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Canada’s Best Jobs 2014: Primary Production Manager

The highest-paying on the list

primary production manager

A worker directs an excavator at an ArcelorMittal mining complex in Fermont, Quebec, in this file photo (Géraldine Woessner/AFP/Getty)

Median Salary: $110,240
Change in salary (2007–2013): +28%
Total employees: 10,000

Primary production managers are at forefront of Canada’s resource economy, running production facilities like oil wells, mines and fisheries. They’re responsible for every aspect of a facility, from safety to quality control to making sure they hit production targets. Tasked with operating extremely complicated equipment and leading dozens, if not hundreds, of front-line resource workers, primary production managers have to simultaneously be technical wizards and effective administrators.

How to qualify: In order to run a production facility like an oil well or a mine, you’ll have to have experience on both the technical and operations side. Most production managers start off with an engineering degree, or forest sciences in the case of forestry, and gain experience at a number of levels before they’re ready to run an operation.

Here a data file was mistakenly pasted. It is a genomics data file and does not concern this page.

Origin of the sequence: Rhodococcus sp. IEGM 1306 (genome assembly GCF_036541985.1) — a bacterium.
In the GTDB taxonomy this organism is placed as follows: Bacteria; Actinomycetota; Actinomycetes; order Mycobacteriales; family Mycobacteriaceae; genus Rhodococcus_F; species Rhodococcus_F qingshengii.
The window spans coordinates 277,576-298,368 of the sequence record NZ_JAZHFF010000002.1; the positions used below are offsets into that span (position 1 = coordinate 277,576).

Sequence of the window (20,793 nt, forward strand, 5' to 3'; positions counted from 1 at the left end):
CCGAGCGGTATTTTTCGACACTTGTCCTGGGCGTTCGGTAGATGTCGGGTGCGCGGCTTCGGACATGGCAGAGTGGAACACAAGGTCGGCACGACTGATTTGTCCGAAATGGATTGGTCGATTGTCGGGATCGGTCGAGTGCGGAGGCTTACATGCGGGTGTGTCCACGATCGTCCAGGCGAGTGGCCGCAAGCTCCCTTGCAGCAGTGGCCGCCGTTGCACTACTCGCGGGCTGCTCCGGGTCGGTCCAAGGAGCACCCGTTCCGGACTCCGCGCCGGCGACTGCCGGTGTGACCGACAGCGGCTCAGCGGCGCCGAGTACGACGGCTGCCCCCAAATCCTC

Opportunity: The prospects for primary production managers varies depending on which industry they’re working in. Oil and gas continues to boom, as does mining. Forestry is lagging slightly, although the resurgent U.S. economy is sure to increase demand. Opportunities in commercial fishing remain largely stagnant.

Money: Production managers working in oil, gas or mining can expect six-figure salary, sometimes as high as $200,000 a year. Salaries, especially in oil and gas and mining, are very high, topping off around $200,000 annually. Jobs in forestry aren’t quite as lucrative, but workers can still expect to make upwards of $80,000.

What It’s Like: Cory Sidebottom, who works at Shell Canada, says that the position isn’t for the faint of heart. “It’s an extremely challenging job. You start at 7 a.m. and I’m lucky if I’m home by 6 or 7. You’re on call on weekends, evenings—and you will get lots of calls—but I really enjoy it. With around 100 people working under him, he says the most rewarding parts of his job are leading a team. “You need to spend time talking to people, seeing how things are going, ensuring that their day is going well. That’s what I find most enjoyable.”

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